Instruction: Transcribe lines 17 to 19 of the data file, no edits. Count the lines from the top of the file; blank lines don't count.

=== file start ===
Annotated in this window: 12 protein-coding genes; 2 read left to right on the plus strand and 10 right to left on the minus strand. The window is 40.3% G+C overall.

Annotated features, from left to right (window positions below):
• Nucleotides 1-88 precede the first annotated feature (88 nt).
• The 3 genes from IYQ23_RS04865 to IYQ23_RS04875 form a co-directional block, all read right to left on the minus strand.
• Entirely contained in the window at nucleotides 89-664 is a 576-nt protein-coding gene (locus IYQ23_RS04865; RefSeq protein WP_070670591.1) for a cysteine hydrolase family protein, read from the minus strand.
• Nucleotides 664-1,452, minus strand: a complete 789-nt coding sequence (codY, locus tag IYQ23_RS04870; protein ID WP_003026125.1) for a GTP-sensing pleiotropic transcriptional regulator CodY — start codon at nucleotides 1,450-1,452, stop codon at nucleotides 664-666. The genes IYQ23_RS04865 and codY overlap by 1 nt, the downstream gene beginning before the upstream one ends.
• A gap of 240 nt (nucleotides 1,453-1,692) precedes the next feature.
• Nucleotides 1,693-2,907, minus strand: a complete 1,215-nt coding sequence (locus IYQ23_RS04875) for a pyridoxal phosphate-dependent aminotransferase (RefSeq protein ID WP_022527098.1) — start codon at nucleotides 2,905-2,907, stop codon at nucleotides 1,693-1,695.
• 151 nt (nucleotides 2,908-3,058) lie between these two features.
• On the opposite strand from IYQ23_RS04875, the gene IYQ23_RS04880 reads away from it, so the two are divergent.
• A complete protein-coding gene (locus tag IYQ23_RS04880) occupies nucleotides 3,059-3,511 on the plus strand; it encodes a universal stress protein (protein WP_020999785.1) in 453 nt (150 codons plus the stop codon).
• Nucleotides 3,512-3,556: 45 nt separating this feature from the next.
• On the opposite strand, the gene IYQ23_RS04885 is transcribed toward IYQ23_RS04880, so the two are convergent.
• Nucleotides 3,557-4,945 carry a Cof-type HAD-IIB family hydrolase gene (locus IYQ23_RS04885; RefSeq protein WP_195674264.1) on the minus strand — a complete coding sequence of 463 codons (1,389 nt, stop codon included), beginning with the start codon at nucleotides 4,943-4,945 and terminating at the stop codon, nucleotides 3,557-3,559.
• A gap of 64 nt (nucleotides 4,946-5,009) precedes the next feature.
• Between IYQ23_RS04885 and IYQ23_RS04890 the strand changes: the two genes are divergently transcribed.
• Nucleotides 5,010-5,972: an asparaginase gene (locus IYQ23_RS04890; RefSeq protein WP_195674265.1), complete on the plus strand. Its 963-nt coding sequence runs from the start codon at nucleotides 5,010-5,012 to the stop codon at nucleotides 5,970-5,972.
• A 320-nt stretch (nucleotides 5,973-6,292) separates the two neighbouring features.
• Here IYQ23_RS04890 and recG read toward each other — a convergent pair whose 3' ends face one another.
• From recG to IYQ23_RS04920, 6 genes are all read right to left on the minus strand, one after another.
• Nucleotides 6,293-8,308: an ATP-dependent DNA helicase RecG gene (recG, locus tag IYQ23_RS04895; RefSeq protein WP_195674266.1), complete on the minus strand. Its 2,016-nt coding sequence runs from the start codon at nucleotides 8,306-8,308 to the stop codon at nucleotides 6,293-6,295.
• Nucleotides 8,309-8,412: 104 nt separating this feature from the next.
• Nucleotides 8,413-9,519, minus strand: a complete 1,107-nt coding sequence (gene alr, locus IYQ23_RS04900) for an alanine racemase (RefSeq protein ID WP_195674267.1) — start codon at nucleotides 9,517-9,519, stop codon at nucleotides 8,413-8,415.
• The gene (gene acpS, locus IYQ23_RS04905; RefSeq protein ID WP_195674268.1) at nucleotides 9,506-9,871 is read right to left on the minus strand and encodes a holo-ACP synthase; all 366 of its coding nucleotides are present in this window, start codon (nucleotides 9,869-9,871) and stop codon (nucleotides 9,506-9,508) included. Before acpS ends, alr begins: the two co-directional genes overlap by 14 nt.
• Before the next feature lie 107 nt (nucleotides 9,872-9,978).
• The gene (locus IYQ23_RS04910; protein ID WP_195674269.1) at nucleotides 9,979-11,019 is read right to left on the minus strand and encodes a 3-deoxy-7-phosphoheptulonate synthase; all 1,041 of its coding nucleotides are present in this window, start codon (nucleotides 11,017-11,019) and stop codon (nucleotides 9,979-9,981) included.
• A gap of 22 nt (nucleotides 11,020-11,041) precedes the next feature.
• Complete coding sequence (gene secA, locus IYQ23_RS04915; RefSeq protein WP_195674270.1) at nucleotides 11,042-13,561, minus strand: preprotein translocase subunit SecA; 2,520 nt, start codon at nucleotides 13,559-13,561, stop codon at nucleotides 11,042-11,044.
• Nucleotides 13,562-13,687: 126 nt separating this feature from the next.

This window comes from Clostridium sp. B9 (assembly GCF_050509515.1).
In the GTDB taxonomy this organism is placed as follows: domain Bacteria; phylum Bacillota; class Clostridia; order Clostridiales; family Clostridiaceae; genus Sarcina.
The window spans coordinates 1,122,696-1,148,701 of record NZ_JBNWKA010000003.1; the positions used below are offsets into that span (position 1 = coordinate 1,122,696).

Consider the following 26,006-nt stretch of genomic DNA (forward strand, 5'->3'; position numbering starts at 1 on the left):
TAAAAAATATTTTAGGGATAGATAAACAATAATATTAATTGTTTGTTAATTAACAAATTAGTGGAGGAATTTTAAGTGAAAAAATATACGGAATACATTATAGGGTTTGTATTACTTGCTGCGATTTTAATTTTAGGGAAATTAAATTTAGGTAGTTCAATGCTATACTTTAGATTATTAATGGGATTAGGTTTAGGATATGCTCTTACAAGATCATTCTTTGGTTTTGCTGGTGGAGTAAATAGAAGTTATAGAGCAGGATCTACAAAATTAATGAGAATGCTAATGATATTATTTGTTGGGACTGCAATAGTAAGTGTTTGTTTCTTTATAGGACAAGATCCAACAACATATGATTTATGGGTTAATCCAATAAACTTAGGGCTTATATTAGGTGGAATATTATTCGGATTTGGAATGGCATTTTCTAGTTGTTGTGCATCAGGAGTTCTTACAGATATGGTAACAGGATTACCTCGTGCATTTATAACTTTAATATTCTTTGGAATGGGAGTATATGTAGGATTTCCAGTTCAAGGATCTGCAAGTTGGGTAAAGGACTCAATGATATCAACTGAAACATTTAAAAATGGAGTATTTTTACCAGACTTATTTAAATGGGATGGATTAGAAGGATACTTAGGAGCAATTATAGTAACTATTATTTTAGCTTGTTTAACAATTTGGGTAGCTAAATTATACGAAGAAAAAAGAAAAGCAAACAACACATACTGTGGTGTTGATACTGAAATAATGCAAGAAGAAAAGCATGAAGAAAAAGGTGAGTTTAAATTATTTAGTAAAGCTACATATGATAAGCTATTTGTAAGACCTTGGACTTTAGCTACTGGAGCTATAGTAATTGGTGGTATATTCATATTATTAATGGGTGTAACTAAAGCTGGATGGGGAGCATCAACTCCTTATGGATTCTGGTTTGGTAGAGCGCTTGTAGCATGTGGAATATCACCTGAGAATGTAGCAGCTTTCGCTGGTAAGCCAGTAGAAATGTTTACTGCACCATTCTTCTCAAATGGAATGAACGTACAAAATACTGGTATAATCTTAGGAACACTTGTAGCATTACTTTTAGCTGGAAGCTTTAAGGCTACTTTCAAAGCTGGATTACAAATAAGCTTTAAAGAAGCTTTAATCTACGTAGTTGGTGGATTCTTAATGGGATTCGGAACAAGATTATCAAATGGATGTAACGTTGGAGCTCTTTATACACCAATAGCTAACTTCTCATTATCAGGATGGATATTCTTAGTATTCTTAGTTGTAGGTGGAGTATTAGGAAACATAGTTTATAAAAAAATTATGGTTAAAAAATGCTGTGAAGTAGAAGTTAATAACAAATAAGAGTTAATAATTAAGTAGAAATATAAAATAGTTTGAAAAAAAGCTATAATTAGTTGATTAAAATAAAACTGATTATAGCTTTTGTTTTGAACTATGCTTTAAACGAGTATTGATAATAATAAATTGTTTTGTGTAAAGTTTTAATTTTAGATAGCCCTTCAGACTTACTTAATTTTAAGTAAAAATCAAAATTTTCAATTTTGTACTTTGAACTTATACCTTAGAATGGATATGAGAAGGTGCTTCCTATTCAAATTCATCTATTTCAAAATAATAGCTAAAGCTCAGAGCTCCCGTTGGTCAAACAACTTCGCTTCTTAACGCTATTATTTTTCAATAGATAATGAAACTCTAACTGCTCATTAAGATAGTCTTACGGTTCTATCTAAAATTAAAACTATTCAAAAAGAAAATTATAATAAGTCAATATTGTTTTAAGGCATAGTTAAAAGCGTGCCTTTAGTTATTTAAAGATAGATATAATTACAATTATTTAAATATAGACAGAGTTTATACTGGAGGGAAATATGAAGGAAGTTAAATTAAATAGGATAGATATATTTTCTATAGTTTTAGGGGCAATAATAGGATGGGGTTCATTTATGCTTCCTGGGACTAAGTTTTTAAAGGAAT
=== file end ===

• Nucleotides 5,010-5,972: an asparaginase gene (locus IYQ23_RS04890; RefSeq protein WP_195674265.1), complete on the plus strand. Its 963-nt coding sequence runs from the start codon at nucleotides 5,010-5,012 to the stop codon at nucleotides 5,970-5,972.
• A 320-nt stretch (nucleotides 5,973-6,292) separates the two neighbouring features.
• Here IYQ23_RS04890 and recG read toward each other — a convergent pair whose 3' ends face one another.